The FileMaker Forums have been bedeviled by very slow response times for months now. Very frustrating and no clear cut explanations have been offered as to why, but private conversations indicate to me that the folks at FileMaker are painfully aware of the problem and are pushing for solutions. Whether this means that we will see a move to a different company than RIghtNow--the company responsible for both the hardware and software used to host this forum, I don't know.
Filemaker 10 is a pretty good version still and if you later upgrade to FileMaker 12, you can use FMP 12 to convert them with a pretty good result. FileMaker 12 represents a substantial redesign of the underlying systems that it uses and introduced a regrettable number of bugs so using 10 avoids that issue.
If you search the knowledgeBase (see link at top of this screen), you can find articles for each recent version that document what features are new to that version so you can see what features of 11 and 12 you don't have in 10.
You can always download the 30 day trial copy of FMP 12 if you want to take a look at what it can do vs FileMaker 10.
I guess I first have to see if I'm just adding more work and confusion to the task of organizing my data by using FileMaker at all. I've often been in a quandary about whether to do that or just keep using Excel, which is why my FMP 10 has gone unused all this time!
It does seem it might be useful though, since I have customer, and customer have contact information, and customer also have services. So if for no other reason that linking the customers in on spreadsheet to the customers in another and creating different views of the data, it might be useful.
Phil - It might just be me, but the tabs along the top of this page (Announcements <---> My Stuff ) no longer work in Firefox, though they do in IE.
Doug: lots of people run databases, very successfully, in much older than 10 (ourselves included). If you are just starting out with transferring your data into FM then I will guess than none of the problems you come across while using 10 would be solved if you'd used 12, and none of the additional features of 12 will you think of looking for.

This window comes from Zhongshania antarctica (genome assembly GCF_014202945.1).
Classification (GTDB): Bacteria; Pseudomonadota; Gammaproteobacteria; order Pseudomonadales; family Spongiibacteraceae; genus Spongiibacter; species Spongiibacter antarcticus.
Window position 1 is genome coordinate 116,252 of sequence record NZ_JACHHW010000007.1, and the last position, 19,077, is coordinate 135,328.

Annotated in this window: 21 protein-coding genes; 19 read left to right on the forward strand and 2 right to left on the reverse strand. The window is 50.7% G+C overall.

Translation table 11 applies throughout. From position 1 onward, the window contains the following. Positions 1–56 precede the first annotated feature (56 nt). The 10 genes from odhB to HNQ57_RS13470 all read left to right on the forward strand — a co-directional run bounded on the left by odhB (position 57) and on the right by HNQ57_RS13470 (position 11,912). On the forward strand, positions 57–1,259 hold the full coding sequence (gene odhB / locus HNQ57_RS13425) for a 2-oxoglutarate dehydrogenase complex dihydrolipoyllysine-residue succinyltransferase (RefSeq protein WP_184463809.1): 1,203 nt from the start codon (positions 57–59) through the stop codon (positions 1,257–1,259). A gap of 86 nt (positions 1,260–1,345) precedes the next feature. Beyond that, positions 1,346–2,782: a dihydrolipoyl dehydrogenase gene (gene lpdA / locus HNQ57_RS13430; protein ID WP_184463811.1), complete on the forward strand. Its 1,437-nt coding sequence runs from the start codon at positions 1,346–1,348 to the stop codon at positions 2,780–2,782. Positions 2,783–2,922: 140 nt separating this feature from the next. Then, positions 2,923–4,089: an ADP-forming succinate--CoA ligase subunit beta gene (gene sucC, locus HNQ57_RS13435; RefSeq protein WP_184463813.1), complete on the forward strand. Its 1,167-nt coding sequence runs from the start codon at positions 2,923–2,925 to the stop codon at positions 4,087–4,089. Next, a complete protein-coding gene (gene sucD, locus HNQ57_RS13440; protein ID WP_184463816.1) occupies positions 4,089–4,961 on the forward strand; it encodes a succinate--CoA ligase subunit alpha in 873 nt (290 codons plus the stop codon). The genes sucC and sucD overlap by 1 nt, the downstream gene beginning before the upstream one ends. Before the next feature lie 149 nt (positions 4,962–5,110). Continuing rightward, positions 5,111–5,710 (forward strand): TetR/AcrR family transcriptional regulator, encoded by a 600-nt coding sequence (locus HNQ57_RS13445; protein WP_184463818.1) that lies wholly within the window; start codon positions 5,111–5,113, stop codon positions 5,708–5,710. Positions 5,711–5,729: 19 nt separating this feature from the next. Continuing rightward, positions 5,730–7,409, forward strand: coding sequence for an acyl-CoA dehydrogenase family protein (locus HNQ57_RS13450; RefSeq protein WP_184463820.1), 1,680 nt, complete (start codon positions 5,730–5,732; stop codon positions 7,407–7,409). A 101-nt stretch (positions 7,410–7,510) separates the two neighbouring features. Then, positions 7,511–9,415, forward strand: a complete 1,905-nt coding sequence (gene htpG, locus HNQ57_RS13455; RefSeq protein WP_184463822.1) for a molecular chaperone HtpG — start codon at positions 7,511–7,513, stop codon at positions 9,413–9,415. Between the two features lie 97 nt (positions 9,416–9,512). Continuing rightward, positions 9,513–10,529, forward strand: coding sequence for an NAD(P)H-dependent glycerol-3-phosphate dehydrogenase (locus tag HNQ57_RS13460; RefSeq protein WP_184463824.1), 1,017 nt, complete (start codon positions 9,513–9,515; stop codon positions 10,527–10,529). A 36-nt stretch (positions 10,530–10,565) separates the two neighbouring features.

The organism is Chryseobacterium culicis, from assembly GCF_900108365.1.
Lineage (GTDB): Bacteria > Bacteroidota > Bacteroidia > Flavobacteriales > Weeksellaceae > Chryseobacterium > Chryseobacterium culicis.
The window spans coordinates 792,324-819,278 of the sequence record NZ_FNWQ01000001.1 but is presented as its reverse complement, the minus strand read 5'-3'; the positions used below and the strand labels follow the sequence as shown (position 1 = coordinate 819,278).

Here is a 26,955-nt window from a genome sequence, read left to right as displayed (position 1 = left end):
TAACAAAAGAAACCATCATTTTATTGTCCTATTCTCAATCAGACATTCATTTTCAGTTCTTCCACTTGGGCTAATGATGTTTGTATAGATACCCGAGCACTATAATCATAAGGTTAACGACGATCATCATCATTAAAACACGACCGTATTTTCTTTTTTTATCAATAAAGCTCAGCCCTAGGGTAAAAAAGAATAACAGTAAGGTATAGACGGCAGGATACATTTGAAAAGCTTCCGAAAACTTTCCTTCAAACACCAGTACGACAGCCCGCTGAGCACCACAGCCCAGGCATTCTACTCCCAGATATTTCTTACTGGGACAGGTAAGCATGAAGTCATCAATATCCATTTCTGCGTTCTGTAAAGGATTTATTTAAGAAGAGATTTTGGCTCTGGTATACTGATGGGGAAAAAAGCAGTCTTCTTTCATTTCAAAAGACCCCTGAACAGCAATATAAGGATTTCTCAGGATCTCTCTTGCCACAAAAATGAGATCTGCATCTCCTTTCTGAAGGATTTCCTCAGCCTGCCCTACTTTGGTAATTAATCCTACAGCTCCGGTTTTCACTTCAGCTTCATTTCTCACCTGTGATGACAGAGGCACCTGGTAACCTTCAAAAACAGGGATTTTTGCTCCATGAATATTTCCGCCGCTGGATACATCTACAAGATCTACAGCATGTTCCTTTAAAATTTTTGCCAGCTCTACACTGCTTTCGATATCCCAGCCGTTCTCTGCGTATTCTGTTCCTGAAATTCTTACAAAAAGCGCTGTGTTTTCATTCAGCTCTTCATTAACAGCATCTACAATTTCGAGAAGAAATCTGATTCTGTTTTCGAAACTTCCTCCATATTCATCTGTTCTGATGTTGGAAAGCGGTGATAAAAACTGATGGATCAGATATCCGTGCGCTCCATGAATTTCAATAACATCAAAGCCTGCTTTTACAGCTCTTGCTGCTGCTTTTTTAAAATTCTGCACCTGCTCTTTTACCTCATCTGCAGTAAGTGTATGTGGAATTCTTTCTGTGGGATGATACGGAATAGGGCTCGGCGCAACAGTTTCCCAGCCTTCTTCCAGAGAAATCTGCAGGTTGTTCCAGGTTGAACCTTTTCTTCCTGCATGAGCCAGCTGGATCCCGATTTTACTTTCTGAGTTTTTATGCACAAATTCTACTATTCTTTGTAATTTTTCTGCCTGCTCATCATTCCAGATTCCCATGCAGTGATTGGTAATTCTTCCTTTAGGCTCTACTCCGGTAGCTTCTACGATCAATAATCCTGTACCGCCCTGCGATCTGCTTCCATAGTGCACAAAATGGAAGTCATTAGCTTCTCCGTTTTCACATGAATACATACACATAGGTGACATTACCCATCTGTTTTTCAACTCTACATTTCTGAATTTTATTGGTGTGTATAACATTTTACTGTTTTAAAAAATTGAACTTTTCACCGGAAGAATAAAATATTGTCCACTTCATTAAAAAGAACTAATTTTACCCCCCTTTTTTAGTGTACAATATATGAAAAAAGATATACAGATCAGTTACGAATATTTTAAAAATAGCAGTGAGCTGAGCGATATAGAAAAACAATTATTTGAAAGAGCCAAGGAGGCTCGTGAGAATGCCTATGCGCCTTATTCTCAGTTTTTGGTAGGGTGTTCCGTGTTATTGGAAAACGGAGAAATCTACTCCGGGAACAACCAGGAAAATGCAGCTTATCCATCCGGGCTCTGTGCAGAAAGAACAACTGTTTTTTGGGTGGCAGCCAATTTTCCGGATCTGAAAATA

Sort out your understanding of database design and the concepts of scripting, and you will be able to build a very comprehensive solution in 10. Once you've done that you can then assess if the new features of 12 are of any use to you. And as Phil says if you do decide to go to 12 all of the work you did in 10 will carry across.
Sorbuster, it's not just you. I have not tried other browsers here yet, just FireFox, and the tabs are dead. I just assumed it was a feature that didn't work in these forums.
About v10, I'm not really looking to do anything fancy. I just feel a bit overwhelmed by the data and thought perhaps having a bit of a relational view (customer ids as a key to customer info, product keys as a link to product info and then linking tables between those keys, and perhaps having different layouts) would just be "easier on the eye" and more flexible than hopping between worksheets in Excel all the time.
I've used FM before (going back to FM 4) and used to do some scripting to manage customers. And I've used FM 9 for going through various tutorials, and also did the same a bit with 10.
I'm just a bit hazy about whether I'd be spending my time creating a nice relational database that is useful for me or whether I'd just be wasting my time.
I guess I'm at the border between "being able to get it done in spreadsheets" and "maybe it would be easier to manage in a database" and teetering on the edge.
Here's one concrete question to help sort out my confusion. I need to also keep customer records in QuickBooks Online to do invoicing. So the invoicing will be done there and I can look at old invoices, check receivables, etc. But every month I will need to go through the customers and decide what to bill each one. I know it would be easy to use FileMaker to look up what each customer used or bought each month. But would it be easy to update each customer's record with this monthly, continuously growing information? It would be like adding a record to each customer each month.